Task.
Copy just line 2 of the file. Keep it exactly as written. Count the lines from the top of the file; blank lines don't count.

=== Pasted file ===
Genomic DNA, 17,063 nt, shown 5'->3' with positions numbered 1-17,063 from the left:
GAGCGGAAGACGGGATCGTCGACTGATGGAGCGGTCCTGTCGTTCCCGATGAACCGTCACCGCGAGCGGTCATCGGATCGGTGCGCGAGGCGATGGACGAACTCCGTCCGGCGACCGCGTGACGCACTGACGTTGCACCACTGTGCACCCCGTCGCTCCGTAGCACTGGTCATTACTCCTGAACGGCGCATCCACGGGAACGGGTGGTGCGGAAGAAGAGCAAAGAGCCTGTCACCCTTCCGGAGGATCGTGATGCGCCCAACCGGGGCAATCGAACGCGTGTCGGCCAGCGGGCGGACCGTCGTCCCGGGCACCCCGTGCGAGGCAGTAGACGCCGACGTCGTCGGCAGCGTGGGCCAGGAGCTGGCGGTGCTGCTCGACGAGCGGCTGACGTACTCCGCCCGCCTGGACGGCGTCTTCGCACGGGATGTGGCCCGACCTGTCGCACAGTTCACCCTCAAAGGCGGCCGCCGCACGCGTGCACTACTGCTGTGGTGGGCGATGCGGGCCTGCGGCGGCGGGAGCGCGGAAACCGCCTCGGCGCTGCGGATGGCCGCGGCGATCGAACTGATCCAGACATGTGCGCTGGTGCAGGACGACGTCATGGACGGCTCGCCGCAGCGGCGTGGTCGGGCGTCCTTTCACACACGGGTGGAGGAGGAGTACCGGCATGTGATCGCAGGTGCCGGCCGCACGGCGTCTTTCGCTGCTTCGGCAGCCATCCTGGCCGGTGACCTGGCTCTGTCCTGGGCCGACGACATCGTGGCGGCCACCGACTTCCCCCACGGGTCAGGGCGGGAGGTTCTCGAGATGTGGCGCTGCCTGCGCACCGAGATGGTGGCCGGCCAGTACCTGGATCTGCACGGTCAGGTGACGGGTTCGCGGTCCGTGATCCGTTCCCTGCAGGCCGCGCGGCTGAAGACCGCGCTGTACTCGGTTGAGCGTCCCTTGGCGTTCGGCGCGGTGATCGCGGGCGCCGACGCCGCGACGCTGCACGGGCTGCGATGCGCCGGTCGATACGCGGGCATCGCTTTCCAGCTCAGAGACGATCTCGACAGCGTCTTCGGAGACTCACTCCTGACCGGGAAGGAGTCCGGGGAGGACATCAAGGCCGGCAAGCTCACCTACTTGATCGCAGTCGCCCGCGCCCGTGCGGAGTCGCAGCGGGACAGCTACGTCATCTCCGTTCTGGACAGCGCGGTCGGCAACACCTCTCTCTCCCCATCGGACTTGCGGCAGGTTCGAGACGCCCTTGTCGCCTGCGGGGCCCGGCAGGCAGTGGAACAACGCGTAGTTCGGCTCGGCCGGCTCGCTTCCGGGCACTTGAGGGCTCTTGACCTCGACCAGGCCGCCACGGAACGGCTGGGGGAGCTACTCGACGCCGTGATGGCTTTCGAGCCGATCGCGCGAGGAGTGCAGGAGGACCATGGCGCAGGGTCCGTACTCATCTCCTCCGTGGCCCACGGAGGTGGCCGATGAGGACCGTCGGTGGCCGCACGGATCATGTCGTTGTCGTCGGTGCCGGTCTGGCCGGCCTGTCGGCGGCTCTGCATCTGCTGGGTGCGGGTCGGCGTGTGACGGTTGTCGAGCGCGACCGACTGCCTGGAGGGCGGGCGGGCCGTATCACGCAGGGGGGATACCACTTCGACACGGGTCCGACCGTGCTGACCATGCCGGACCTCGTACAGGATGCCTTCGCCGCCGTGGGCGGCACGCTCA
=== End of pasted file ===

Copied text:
GAGCGGAAGACGGGATCGTCGACTGATGGAGCGGTCCTGTCGTTCCCGATGAACCGTCACCGCGAGCGGTCATCGGATCGGTGCGCGAGGCGATGGACGAACTCCGTCCGGCGACCGCGTGACGCACTGACGTTGCACCACTGTGCACCCCGTCGCTCCGTAGCACTGGTCATTACTCCTGAACGGCGCATCCACGGGAACGGGTGGTGCGGAAGAAGAGCAAAGAGCCTGTCACCCTTCCGGAGGATCGTGATGCGCCCAACCGGGGCAATCGAACGCGTGTCGGCCAGCGGGCGGACCGTCGTCCCGGGCACCCCGTGCGAGGCAGTAGACGCCGACGTCGTCGGCAGCGTGGGCCAGGAGCTGGCGGTGCTGCTCGACGAGCGGCTGACGTACTCCGCCCGCCTGGACGGCGTCTTCGCACGGGATGTGGCCCGACCTGTCGCACAGTTCACCCTCAAAGGCGGCCGCCGCACGCGTGCACTACTGCTGTGGTGGGCGATGCGGGCCTGCGGCGGCGGGAGCGCGGAAACCGCCTCGGCGCTGCGGATGGCCGCGGCGATCGAACTGATCCAGACATGTGCGCTGGTGCAGGACGACGTCATGGACGGCTCGCCGCAGCGGCGTGGTCGGGCGTCCTTTCACACACGGGTGGAGGAGGAGTACCGGCATGTGATCGCAGGTGCCGGCCGCACGGCGTCTTTCGCTGCTTCGGCAGCCATCCTGGCCGGTGACCTGGCTCTGTCCTGGGCCGACGACATCGTGGCGGCCACCGACTTCCCCCACGGGTCAGGGCGGGAGGTTCTCGAGATGTGGCGCTGCCTGCGCACCGAGATGGTGGCCGGCCAGTACCTGGATCTGCACGGTCAGGTGACGGGTTCGCGGTCCGTGATCCGTTCCCTGCAGGCCGCGCGGCTGAAGACCGCGCTGTACTCGGTTGAGCGTCCCTTGGCGTTCGGCGCGGTGATCGCGGGCGCCGACGCCGCGACGCTGCACGGGCTGCGATGCGCCGGTCGATACGCGGGCATCGCTTTCCAGCTCAGAGACGATCTCGACAGCGTCTTCGGAGACTCACTCCTGACCGGGAAGGAGTCCGGGGAGGACATCAAGGCCGGCAAGCTCACCTACTTGATCGCAGTCGCCCGCGCCCGTGCGGAGTCGCAGCGGGACAGCTACGTCATCTCCGTTCTGGACAGCGCGGTCGGCAACACCTCTCTCTCCCCATCGGACTTGCGGCAGGTTCGAGACGCCCTTGTCGCCTGCGGGGCCCGGCAGGCAGTGGAACAACGCGTAGTTCGGCTCGGCCGGCTCGCTTCCGGGCACTTGAGGGCTCTTGACCTCGACCAGGCCGCCACGGAACGGCTGGGGGAGCTACTCGACGCCGTGATGGCTTTCGAGCCGATCGCGCGAGGAGTGCAGGAGGACCATGGCGCAGGGTCCGTACTCATCTCCTCCGTGGCCCACGGAGGTGGCCGATGAGGACCGTCGGTGGCCGCACGGATCATGTCGTTGTCGTCGGTGCCGGTCTGGCCGGCCTGTCGGCGGCTCTGCATCTGCTGGGTGCGGGTCGGCGTGTGACGGTTGTCGAGCGCGACCGACTGCCTGGAGGGCGGGCGGGCCGTATCACGCAGGGGGGATACCACTTCGACACGGGTCCGACCGTGCTGACCATGCCGGACCTCGTACAGGATGCCTTCGCCGCCGTGGGCGGCACGCTCA